By Katie Sill, columnist
This time last year, I found myself in a peculiar situation. I had built a comfortable life during my time at Illinois Wesleyan University, and I wasn’t quite ready to let go. I was set to graduate in December 2012 after my double major forced me to overflow into a ninth semester.
Even though I had “more time” to figure things out, I still felt the pressure of answering the questions that plague all senior college students: “What are you going to do after graduation?”
With a double major in Creative Writing and Asian Studies, my career path wasn’t as clear cut as, say, a nursing or music education student.
And despite multiple trips to the Hart Career Center, I was still at a loss. This was no fault of the Hart Career Center staff. After all, how could they help me find my way when I didn’t have anywhere to go?
Every day I would wake up and “try on” a new future. “I’m going to be a professional writer,” I would say one day. Then, after a week of pondering the future prospects of a professional writer, I would change my mind. A lawyer. A teacher. A diplomat. The list went on and on, but I was no closer to figuring things out.
I watched all my friends graduate in May and face life head on. Some had jobs already lined up and others were plunging into the unknown. Before I knew it, I was next in line. The prospect terrified me.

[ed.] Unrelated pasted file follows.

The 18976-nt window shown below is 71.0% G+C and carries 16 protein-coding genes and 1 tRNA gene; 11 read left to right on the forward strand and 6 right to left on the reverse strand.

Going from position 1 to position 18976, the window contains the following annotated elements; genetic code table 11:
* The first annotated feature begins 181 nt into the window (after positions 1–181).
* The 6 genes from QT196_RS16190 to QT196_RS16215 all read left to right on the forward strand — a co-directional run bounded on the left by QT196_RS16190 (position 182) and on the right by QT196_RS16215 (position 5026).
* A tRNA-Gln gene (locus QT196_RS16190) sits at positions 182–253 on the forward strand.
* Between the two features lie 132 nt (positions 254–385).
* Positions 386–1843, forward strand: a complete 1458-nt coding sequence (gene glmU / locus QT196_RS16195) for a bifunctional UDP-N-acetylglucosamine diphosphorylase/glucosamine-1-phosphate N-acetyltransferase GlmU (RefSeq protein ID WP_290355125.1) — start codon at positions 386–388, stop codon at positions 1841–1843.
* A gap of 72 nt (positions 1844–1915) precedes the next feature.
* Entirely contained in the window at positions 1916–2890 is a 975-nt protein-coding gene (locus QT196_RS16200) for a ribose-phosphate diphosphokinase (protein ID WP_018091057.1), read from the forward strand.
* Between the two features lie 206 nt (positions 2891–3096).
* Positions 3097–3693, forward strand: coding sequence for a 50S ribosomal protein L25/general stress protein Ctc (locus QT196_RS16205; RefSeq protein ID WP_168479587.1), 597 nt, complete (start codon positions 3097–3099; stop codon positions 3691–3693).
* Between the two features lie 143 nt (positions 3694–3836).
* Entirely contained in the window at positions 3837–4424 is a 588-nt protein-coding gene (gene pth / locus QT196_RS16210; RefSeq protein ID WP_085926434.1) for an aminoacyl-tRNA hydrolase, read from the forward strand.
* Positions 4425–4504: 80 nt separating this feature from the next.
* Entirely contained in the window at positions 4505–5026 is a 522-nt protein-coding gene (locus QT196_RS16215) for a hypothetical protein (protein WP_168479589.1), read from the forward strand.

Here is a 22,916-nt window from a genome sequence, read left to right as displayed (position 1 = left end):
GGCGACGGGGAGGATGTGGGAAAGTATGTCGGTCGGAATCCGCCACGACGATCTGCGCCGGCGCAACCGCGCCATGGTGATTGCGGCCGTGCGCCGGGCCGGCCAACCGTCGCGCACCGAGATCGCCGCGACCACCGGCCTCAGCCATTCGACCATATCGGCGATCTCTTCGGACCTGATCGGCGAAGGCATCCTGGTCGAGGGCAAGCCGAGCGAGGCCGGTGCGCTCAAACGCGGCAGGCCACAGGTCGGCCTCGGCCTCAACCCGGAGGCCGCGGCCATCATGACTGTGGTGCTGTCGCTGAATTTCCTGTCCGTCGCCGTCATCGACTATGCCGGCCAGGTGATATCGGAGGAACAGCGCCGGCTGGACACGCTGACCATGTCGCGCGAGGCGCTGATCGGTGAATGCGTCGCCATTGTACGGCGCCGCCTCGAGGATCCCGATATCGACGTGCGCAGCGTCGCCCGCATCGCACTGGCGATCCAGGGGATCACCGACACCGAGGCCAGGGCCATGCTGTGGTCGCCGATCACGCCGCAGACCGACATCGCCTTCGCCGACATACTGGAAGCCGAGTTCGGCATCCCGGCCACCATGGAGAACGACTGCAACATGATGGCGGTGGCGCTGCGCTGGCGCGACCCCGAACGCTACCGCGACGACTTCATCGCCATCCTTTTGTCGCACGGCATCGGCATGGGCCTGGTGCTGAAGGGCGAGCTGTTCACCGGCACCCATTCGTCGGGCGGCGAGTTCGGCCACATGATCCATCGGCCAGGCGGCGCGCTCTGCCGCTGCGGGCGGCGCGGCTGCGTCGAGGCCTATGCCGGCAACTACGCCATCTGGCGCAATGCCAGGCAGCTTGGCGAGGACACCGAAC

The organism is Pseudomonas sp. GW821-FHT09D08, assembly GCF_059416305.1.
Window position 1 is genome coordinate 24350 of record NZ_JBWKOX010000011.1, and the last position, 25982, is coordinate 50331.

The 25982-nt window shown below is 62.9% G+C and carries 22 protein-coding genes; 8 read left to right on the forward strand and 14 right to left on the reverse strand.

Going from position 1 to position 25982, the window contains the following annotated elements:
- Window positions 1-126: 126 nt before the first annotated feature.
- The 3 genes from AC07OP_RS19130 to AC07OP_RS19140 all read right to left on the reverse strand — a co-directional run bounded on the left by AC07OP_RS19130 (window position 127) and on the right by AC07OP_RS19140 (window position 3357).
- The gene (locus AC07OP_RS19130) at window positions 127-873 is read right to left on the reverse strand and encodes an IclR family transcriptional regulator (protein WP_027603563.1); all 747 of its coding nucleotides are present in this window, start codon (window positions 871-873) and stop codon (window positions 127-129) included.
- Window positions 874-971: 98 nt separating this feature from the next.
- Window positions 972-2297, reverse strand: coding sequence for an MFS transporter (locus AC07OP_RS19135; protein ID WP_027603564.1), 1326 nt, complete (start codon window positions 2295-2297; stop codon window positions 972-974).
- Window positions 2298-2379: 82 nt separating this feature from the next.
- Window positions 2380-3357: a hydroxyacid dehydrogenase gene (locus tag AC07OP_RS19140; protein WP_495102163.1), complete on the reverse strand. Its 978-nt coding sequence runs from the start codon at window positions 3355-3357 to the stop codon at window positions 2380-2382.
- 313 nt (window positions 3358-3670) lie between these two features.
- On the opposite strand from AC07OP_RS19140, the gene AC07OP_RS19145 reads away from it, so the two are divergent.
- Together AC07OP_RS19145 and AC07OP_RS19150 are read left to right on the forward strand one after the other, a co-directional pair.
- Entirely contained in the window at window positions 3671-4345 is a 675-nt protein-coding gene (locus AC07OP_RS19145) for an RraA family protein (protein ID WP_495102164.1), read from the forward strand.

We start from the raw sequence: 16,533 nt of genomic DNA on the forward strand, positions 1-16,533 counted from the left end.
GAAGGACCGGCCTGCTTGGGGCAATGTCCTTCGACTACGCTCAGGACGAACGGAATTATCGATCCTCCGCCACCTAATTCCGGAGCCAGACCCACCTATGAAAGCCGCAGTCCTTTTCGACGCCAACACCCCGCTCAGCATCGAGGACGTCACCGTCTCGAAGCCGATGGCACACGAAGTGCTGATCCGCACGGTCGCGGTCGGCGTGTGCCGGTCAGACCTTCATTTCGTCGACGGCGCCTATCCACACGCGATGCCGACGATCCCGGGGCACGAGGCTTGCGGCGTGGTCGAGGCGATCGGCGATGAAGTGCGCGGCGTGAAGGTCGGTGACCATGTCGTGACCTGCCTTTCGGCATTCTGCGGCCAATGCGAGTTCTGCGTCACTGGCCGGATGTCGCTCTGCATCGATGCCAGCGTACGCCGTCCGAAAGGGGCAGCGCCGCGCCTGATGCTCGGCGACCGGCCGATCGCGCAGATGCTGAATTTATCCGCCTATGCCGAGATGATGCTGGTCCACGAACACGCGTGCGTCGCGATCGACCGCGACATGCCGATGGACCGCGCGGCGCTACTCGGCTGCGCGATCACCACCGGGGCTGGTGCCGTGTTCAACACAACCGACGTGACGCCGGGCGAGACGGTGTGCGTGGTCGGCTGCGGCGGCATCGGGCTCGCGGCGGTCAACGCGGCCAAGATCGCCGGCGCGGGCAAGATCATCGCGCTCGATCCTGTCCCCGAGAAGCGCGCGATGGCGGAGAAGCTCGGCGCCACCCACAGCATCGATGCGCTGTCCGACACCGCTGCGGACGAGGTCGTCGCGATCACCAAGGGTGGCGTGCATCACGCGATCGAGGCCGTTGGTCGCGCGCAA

I decided to take a leave of absence for the fall semester of 2012. My decision was largely based on family issues that came up which would have distracted me while I was away at school.
But, in doing so I gave myself time to evaluate my goals. I asked myself: “What do I want out of life,” “Where do I want to be in ten years” and “How do I get there?”
The time I spent away from campus gave me a better perspective on life and the world outside academia. I was able to research and apply for graduate programs without the pressure of homework due dates.
I understand that not all students can afford to take time off from school. I’m also aware that what was best for me may not apply to everyone. But for those students, like me, who lack direction, taking a step back and reassessing life might be a viable option.
After my leave of absence, I returned to campus with a renewed sense of direction. Upon graduation in May, I will be attending graduate school for a Master’s in International Studies. From there, who knows? But I’m more comfortable and confident in the adventures life is bound to offer me.